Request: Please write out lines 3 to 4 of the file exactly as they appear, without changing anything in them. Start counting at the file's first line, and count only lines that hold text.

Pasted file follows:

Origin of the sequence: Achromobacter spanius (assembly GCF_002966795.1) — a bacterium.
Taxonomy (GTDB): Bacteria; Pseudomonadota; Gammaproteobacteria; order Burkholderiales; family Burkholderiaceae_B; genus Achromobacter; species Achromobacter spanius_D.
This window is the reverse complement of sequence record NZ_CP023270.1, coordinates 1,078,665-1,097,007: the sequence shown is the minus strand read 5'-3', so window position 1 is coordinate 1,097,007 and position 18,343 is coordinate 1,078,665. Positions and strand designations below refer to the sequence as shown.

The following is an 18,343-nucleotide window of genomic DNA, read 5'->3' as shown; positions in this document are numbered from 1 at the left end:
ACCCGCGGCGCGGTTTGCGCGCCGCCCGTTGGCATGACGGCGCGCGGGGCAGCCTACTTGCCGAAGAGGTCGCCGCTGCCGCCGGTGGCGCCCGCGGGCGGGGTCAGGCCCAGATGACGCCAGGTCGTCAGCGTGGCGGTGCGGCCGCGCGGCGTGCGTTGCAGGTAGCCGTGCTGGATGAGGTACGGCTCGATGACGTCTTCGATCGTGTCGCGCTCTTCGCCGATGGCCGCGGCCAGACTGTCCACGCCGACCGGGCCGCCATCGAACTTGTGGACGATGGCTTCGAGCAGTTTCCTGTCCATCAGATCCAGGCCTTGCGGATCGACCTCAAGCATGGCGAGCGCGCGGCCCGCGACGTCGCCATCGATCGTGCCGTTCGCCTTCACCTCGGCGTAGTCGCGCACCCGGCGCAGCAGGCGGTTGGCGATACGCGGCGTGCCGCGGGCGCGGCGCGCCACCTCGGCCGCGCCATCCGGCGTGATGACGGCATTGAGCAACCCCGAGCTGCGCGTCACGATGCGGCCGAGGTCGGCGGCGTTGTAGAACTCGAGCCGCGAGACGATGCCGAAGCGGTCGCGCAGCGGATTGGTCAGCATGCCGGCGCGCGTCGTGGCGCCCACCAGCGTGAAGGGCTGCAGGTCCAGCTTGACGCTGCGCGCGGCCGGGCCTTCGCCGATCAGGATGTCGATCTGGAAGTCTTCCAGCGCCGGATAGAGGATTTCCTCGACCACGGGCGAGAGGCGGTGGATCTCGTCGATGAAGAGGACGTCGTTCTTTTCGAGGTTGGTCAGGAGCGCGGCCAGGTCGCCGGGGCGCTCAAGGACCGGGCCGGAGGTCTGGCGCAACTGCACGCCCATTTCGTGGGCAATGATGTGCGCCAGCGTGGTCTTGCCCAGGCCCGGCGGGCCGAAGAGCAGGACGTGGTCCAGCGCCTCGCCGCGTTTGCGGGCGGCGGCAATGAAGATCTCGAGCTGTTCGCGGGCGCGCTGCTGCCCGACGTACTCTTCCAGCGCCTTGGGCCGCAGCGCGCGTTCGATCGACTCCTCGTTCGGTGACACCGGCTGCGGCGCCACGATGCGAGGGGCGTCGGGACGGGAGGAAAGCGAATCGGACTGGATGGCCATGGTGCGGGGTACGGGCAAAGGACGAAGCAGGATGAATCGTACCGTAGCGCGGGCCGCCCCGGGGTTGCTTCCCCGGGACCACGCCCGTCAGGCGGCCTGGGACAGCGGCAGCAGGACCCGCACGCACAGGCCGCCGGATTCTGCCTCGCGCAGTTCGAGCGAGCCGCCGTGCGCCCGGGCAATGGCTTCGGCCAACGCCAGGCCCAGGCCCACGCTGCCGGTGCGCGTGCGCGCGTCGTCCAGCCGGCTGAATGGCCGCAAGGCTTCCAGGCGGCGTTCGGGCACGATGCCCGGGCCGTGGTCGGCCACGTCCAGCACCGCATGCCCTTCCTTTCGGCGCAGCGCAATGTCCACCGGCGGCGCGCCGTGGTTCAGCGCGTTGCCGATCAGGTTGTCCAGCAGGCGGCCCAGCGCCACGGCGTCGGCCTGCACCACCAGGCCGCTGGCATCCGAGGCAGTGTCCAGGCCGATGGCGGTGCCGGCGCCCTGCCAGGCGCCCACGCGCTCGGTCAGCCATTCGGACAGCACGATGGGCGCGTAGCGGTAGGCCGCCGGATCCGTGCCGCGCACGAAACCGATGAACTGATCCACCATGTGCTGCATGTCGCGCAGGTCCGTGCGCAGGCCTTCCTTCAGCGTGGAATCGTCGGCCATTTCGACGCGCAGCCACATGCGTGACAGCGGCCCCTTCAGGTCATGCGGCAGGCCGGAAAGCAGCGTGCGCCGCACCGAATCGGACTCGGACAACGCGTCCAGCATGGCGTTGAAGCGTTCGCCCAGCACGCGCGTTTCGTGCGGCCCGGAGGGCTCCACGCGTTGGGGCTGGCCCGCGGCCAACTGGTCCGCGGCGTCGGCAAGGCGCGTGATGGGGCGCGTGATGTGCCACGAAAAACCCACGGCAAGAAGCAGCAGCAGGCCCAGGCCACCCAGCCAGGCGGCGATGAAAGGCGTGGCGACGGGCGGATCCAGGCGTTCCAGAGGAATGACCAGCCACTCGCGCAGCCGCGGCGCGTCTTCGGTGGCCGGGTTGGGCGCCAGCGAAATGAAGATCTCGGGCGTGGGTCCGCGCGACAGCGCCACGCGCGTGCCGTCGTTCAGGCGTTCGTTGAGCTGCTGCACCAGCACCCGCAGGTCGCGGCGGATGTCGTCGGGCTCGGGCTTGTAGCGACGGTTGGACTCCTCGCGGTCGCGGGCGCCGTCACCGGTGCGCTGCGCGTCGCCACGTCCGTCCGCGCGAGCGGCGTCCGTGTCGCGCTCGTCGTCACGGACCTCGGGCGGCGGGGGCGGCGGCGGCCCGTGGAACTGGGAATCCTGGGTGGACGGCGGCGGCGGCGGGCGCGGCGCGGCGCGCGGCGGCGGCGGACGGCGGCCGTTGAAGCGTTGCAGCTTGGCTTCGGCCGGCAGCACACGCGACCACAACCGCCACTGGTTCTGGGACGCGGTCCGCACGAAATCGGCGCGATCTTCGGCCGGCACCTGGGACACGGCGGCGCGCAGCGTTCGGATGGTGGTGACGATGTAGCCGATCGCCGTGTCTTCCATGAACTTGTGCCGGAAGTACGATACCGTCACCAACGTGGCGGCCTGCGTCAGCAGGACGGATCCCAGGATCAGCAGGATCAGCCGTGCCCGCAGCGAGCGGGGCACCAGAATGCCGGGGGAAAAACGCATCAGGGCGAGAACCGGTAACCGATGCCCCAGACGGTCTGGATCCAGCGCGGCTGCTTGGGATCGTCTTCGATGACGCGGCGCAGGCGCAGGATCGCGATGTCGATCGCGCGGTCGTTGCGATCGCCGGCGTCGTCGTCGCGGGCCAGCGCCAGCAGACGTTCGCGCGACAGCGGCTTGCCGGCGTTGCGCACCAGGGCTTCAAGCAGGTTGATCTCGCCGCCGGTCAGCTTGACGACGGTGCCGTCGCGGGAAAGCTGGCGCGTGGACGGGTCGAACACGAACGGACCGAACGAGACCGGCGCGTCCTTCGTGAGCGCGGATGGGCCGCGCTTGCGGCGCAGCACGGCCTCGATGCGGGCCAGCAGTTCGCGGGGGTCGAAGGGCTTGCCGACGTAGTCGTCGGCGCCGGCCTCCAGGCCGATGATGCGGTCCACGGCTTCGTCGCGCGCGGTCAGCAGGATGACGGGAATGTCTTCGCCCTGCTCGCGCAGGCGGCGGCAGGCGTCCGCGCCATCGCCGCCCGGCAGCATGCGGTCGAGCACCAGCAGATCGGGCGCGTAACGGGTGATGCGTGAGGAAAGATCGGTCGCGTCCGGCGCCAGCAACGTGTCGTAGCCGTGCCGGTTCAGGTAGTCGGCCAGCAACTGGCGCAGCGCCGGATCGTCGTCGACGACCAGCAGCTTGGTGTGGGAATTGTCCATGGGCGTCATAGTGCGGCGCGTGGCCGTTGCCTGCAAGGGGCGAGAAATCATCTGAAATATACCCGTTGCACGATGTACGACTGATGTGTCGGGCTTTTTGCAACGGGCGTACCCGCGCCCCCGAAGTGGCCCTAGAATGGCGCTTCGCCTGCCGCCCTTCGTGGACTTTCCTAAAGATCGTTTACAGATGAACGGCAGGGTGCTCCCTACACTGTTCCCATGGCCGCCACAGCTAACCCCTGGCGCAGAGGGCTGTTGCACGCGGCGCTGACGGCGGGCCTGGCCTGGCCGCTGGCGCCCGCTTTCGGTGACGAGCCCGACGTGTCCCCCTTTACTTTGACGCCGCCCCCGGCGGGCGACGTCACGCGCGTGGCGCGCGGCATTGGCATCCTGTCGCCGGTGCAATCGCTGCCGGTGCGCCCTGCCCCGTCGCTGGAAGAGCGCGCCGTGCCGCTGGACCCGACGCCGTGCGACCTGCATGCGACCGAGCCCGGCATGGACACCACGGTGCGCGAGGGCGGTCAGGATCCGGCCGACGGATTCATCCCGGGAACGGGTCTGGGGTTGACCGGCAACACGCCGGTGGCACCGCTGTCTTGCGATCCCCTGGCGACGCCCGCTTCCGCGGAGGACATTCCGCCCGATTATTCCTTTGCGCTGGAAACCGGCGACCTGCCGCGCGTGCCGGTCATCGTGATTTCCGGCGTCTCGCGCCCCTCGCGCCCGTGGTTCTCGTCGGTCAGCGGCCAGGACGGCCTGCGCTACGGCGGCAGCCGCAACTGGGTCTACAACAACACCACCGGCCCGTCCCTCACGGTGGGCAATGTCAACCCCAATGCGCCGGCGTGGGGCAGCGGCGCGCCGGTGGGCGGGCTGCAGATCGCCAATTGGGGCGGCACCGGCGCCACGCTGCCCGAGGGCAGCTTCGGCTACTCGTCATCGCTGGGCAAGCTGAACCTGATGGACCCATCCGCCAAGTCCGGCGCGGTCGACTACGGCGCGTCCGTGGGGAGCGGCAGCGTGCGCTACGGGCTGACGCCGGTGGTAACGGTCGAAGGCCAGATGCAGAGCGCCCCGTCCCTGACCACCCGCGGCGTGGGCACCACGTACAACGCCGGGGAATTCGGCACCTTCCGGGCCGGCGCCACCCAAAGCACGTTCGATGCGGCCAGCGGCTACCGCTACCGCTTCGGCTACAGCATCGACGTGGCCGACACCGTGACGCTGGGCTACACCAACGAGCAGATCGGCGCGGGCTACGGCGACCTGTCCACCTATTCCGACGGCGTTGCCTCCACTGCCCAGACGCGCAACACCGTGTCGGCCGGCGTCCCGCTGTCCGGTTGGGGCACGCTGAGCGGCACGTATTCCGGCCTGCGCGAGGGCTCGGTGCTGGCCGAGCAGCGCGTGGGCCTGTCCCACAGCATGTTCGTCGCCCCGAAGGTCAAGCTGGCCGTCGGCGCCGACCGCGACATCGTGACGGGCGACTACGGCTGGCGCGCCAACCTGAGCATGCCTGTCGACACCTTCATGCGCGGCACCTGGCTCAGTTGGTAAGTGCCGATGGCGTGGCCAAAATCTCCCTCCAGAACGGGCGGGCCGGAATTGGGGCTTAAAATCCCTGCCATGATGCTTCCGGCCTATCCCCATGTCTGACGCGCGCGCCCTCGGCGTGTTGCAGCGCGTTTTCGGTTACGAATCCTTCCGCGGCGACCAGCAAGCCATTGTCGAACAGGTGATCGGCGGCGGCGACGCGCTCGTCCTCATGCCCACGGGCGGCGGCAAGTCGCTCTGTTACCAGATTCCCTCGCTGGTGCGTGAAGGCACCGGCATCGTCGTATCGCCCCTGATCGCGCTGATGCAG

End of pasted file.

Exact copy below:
This window is the reverse complement of sequence record NZ_CP023270.1, coordinates 1,078,665-1,097,007: the sequence shown is the minus strand read 5'-3', so window position 1 is coordinate 1,097,007 and position 18,343 is coordinate 1,078,665. Positions and strand designations below refer to the sequence as shown.

The following is an 18,343-nucleotide window of genomic DNA, read 5'->3' as shown; positions in this document are numbered from 1 at the left end: